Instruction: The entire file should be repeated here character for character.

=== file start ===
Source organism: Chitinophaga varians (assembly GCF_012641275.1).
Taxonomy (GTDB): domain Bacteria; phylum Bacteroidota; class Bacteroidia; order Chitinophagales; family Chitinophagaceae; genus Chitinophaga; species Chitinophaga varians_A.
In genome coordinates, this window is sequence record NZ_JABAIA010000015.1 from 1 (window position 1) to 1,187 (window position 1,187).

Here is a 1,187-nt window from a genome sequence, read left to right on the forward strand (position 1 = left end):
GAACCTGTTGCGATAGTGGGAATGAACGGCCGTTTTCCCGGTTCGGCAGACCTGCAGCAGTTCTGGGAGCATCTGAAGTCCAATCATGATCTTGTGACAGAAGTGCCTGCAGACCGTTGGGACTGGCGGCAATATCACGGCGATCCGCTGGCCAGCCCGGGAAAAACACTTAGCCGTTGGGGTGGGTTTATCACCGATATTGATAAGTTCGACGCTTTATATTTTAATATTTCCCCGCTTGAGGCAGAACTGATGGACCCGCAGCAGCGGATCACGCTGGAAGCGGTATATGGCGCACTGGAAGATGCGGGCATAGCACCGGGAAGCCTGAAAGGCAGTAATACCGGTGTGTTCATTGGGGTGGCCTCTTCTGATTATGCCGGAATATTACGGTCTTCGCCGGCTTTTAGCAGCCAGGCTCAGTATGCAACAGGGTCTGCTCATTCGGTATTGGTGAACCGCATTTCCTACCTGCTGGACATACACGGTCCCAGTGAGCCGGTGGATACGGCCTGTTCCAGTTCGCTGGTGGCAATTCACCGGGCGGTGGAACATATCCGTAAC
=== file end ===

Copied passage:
Source organism: Chitinophaga varians (assembly GCF_012641275.1).
Taxonomy (GTDB): domain Bacteria; phylum Bacteroidota; class Bacteroidia; order Chitinophagales; family Chitinophagaceae; genus Chitinophaga; species Chitinophaga varians_A.
In genome coordinates, this window is sequence record NZ_JABAIA010000015.1 from 1 (window position 1) to 1,187 (window position 1,187).

Here is a 1,187-nt window from a genome sequence, read left to right on the forward strand (position 1 = left end):
GAACCTGTTGCGATAGTGGGAATGAACGGCCGTTTTCCCGGTTCGGCAGACCTGCAGCAGTTCTGGGAGCATCTGAAGTCCAATCATGATCTTGTGACAGAAGTGCCTGCAGACCGTTGGGACTGGCGGCAATATCACGGCGATCCGCTGGCCAGCCCGGGAAAAACACTTAGCCGTTGGGGTGGGTTTATCACCGATATTGATAAGTTCGACGCTTTATATTTTAATATTTCCCCGCTTGAGGCAGAACTGATGGACCCGCAGCAGCGGATCACGCTGGAAGCGGTATATGGCGCACTGGAAGATGCGGGCATAGCACCGGGAAGCCTGAAAGGCAGTAATACCGGTGTGTTCATTGGGGTGGCCTCTTCTGATTATGCCGGAATATTACGGTCTTCGCCGGCTTTTAGCAGCCAGGCTCAGTATGCAACAGGGTCTGCTCATTCGGTATTGGTGAACCGCATTTCCTACCTGCTGGACATACACGGTCCCAGTGAGCCGGTGGATACGGCCTGTTCCAGTTCGCTGGTGGCAATTCACCGGGCGGTGGAACATATCCGTAAC